All the parts in the kit appear and feel heavy-duty and strong-- i don't suspect leaks will be a problem with proper installation. The hoses are rated at 500 psi and are connected with heavy duty compression fittings. This is my only problem with the kit:
0323131645.jpg

MADE IN CHINA???! DAMN

Mounting: I HIGHLY RECOMMEND MOUNTING EVERYTHING FIRST BEFORE DRAINING ANY OIL, SHOULD YOU RUN INTO ANY PROBLEMS AND NEED TO USE THE VEHICLE.
The mounting location i chose is identical to Aldive's, for it's DECENT protection and easy access for filter service. Anyone who off roads or wants increased protection should consider building a metal cover or skid plate. I myself feel a little uneasy about something tearing into one of those filters, so I'm designing a cover. Before mounting i sanded and coated the frame to remove and prevent rust around the area. This is to make my life easier when i do my undercarriage restoration later on.
0323131634.jpg


Drilling through the frame was easy. I used the brackets and a small punch to make a template, then used my nice new set of Dewalt drill bits and a cordless drill to drill the holes. 17/64 was the perfect size bit. If done properly, only 2 holes need to be drilled because existing holes in the frame can be utilized.
0323131656.jpg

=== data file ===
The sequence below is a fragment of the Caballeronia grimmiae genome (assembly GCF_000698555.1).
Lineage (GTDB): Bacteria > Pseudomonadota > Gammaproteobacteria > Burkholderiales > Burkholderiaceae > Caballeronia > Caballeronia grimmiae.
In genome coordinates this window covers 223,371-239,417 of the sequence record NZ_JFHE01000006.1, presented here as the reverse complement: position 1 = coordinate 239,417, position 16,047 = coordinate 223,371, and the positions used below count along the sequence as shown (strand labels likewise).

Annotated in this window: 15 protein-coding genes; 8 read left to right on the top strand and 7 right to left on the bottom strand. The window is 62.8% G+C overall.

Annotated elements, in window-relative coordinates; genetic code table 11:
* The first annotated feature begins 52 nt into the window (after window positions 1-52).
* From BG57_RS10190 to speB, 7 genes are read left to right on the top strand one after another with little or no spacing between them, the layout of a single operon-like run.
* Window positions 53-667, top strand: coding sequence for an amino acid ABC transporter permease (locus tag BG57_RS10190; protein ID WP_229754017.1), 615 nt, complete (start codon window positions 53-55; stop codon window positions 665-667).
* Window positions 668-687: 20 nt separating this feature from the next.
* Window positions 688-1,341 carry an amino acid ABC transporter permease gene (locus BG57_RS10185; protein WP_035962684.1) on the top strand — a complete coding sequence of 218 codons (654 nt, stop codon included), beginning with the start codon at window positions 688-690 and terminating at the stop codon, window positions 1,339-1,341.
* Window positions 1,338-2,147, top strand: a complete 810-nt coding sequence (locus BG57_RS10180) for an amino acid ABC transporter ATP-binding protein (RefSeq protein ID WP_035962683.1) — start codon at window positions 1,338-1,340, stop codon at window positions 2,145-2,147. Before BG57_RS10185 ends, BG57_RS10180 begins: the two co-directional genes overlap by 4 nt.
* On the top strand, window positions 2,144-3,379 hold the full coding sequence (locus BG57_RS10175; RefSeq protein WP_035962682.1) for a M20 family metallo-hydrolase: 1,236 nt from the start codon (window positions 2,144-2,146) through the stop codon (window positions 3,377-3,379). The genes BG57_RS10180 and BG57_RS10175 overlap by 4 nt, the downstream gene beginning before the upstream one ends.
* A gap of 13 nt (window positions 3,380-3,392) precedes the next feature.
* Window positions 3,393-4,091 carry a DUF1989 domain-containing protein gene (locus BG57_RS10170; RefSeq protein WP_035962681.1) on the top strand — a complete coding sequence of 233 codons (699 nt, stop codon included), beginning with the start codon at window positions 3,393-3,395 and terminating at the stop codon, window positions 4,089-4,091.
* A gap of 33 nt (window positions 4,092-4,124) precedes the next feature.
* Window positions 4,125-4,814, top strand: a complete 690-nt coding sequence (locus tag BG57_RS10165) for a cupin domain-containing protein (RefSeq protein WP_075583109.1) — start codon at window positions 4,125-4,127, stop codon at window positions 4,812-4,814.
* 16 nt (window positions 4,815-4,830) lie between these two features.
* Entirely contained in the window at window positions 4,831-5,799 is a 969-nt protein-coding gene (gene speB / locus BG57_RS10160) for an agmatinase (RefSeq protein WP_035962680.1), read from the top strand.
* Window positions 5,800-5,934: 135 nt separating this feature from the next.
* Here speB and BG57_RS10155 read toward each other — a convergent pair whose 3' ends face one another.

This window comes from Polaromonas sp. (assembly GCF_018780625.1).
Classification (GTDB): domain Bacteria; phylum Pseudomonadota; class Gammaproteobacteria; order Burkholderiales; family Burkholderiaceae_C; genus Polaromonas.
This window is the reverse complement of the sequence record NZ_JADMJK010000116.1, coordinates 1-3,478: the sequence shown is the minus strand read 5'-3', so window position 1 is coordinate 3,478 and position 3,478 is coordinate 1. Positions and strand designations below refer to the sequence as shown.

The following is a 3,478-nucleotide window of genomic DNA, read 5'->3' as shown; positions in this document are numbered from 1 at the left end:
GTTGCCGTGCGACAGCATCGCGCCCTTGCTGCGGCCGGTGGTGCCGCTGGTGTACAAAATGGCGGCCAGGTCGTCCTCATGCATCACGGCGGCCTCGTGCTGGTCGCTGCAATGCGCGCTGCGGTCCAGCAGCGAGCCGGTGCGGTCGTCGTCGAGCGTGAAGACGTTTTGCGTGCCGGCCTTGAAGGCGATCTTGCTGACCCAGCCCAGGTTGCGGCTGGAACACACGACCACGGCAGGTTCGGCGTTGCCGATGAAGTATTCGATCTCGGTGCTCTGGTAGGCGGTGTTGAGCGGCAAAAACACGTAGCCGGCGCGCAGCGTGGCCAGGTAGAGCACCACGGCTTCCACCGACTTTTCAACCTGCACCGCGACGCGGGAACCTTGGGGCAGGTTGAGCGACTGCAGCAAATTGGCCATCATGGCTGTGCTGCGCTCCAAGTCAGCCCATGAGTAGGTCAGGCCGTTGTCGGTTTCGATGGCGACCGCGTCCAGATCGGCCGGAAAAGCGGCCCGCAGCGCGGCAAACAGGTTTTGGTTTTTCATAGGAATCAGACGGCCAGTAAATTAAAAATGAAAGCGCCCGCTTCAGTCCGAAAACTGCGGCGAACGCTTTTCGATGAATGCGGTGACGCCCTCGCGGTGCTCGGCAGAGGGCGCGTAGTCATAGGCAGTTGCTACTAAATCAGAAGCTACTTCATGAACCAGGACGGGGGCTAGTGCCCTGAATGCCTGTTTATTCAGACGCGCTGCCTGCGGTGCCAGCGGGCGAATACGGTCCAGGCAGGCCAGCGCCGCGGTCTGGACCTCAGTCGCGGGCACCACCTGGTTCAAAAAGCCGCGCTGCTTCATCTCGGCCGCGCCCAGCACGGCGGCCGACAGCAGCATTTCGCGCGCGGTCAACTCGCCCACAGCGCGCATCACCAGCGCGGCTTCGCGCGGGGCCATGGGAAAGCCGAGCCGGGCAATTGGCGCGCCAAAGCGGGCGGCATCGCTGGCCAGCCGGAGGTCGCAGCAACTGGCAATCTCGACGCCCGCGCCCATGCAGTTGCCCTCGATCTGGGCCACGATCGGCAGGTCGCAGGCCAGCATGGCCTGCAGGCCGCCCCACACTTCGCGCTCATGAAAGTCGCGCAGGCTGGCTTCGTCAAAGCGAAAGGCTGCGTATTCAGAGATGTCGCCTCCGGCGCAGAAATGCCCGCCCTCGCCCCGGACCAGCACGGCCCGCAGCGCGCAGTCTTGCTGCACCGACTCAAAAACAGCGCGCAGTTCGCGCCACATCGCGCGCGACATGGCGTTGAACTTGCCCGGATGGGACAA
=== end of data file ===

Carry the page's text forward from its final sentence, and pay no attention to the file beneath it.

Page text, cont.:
Quality drill bits are a must. Depending on the length of your drill or bit, a 90 degree drill adapter may be necessary. They are about $20 from Lowes.
0323131832.jpg


After mounting i drained the old oil and connected all hoses. (Screw on adapter after attaching hoses to it to make life easier). I must mention that before i started anything, i ran Amsoil's Engine and transmission flush in the oil to help wash out sludge and my old dino oil. Again, this step is very much up for debate regarding its effectiveness and necessity. This is what i chose to do, not what i'm telling anyone to do. The oil was replaced with just over 6 quarts of Amsoil Signature series 5W-30 full synthetic motor oil, however this figure depends on the length of your hoses. (Stock capacity is 5 quarts).
0323132107.jpg

Oil analysis should be used if you are planning on extended drain intervals. I plan to use Blackstone labs oil analysis service, mainly because of Al's recommendation and their hand written comments.

Pictures:
Used to cut the heavy duty hose:
0323131636b.jpg

Pictures of the parts:
0323131637.jpg


0323131637a.jpg


0323131638c.jpg


0323131654.jpg


Install Progression:
0323131833.jpg


0323131852.jpg


0323131913.jpg


0323131639.jpg

Oil the inner hose fitting:
0323131640.jpg

Anti-seize on the threads:
0323131641.jpg

Screw it in (1 inch wrench):
0323131643.jpg


0323131636_1.jpg

I used the loctite that was supplied in the kit on all threads. The instructions said not to use teflon tape.

Sorry no pictures of the finished product yet. It was getting dark and i wanted to get done. I'll upload them later, along with my opinions on the system after it has been running a few days.

A few notes:
1) if buying from amsoil, pay the $10 and become a preferred customer. Saves 25% on your order.
2) be sure to fill the new filters with new oil- this reduces the time the oil pump needs to return oil pressure to the system
3) as stated by 2000StreetRod, use extra oil or gasket sealer on the spin on block adapter to prevent leaks as this gasket will not likely be removed for a few years.
4) have an oil filter wrench handy, I fought with my stock motorcraft one for about an hour trying to get it off.